New Daisy Waugh Novel Includes a Brideshead Spin-off

Daisy Waugh’s latest novel entitled In the Crypt with a Candlestick will be published next month. The novel is described in an interview of the author by the Daily Mail as having a Brideshead Revisited┬á“spin-off” theme in the plot:

Waugh’s granddaughter’s new effort, she told┬áTatler, is a ‘comic novel with some murder thrown in,’ and aims to poke fun at the British upper class, which she called the ‘only people writers are allowed to make jokes about any more.’

The heroes of her upcoming novel are the Tode family, from Tode Hall, who she says live in a fabulous stately home.┬áThe Brideshead connection is that Tode Hall [the setting of the new novel] is famous for being the filming location for a famous TV series about a family of aristocrats, presumably the Flytes. ┬áThe author jokes that her grandfather’s legacy kept his family ‘in expensive shoes and Botox for decades’, and revealed how she finally decided to write a funny modern-day-spin-off of his most acclaimed novel after years of refusing to do so.┬áDaisy jokes that this is because the upper class had become the victim of the ‘woke folk’s’ spite, ‘suffering the abuse in silence and isolated in their stately homes’.

In order to write the novel, which is set to come out in February, Waugh did some research by staying at Castle Howard, where she conversed with Nick Howard and his wife Vicky Barnsley.┬áBut she said she mostly drew inspiration from her own family on her mother’s side, who were the owners of Clandon Park, built in 1730, which was donated to the National Trust by Daisy’s grandfather, Arthur Onslow.┬á Clandon park, unfortunately, burned down in 2015.┬áWaugh explained she wrote the ‘merry’ and ‘frivolous’┬á book because she felt the world was in need of cheering up.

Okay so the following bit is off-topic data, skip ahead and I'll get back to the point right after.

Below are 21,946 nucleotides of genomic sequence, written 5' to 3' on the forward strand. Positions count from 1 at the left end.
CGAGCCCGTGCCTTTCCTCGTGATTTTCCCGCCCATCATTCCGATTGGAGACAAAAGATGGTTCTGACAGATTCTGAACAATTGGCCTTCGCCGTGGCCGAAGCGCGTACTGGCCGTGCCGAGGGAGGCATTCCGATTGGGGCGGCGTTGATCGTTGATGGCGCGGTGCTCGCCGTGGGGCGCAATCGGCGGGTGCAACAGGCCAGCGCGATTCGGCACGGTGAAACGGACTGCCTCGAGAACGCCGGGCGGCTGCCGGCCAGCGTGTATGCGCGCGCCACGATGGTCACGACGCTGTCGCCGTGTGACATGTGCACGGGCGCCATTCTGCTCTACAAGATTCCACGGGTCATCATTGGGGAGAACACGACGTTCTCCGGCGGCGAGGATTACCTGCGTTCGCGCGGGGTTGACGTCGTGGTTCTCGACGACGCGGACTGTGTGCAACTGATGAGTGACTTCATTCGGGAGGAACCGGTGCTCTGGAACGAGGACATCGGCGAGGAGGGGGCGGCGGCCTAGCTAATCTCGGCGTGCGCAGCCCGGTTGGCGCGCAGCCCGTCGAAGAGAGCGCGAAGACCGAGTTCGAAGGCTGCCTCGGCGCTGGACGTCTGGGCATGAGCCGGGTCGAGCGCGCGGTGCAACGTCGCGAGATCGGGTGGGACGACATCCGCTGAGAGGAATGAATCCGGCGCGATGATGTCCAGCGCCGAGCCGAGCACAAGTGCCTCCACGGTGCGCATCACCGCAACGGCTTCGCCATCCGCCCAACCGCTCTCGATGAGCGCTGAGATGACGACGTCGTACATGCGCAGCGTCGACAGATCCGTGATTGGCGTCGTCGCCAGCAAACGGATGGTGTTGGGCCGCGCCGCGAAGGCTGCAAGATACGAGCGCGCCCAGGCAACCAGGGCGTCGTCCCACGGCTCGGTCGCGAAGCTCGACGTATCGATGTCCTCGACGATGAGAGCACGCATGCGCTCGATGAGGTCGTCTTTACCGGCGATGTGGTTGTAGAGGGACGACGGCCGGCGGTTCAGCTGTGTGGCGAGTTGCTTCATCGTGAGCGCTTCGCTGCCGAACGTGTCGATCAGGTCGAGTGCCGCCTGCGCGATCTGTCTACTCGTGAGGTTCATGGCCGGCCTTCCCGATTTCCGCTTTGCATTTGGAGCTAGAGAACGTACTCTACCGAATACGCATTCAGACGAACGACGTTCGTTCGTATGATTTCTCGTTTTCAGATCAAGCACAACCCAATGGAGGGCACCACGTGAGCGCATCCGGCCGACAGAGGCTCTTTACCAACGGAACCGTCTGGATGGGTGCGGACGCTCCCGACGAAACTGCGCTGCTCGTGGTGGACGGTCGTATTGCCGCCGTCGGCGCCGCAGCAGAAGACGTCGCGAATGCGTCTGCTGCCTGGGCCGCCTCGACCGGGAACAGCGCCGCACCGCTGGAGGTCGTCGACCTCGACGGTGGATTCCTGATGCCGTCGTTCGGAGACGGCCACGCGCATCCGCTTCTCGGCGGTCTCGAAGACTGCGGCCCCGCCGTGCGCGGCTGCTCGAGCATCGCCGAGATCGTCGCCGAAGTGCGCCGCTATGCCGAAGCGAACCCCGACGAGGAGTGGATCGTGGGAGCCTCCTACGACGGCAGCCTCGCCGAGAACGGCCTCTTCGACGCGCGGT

The Brideshead spin-off seems not to have occurred to the publishers, Piatkus. Here is their summary of the book from its back cover as quoted on

Sir Ecgbert Tode of Tode Hall has survived to a grand old age – much to the despair of his younger wife, Emma. But at ninety-three he has, at last, shuffled off the mortal coil.

Emma, Lady Tode, thoroughly fed up with being a dutiful Lady of the Manor, wants to leave the country to spend her remaining years in Capri. Unfortunately her three tiresome children are either unwilling or unable (too mad, too lefty or too happy in Australia) to take on management of their large and important home, so the mantle passes to a distant relative and his glamorous wife.

Not long after the new owners take over, Lady Tode is found dead in the mausoleum. Accident? Or is there more going on behind the scenes of Tode Hall than an outsider would ever guess….?

In the traditions of two great but very different British writers, Agatha Christie and P.G. Wodehouse, Waugh’s hilarious and entirely original twist on the country house murder mystery comes complete with stiff upper lips, even stiffer drinks, and any stiffs that might embarrass the family getting smartly brushed under the carpet…

They might have also mentioned its connection to Cluedo. The book is also on offer from but under a different title: Castle Beardsley. This change seems odd since Americans would understand the allusion in the British title. They play Cluedo in America as well, only they call it “Clue”.

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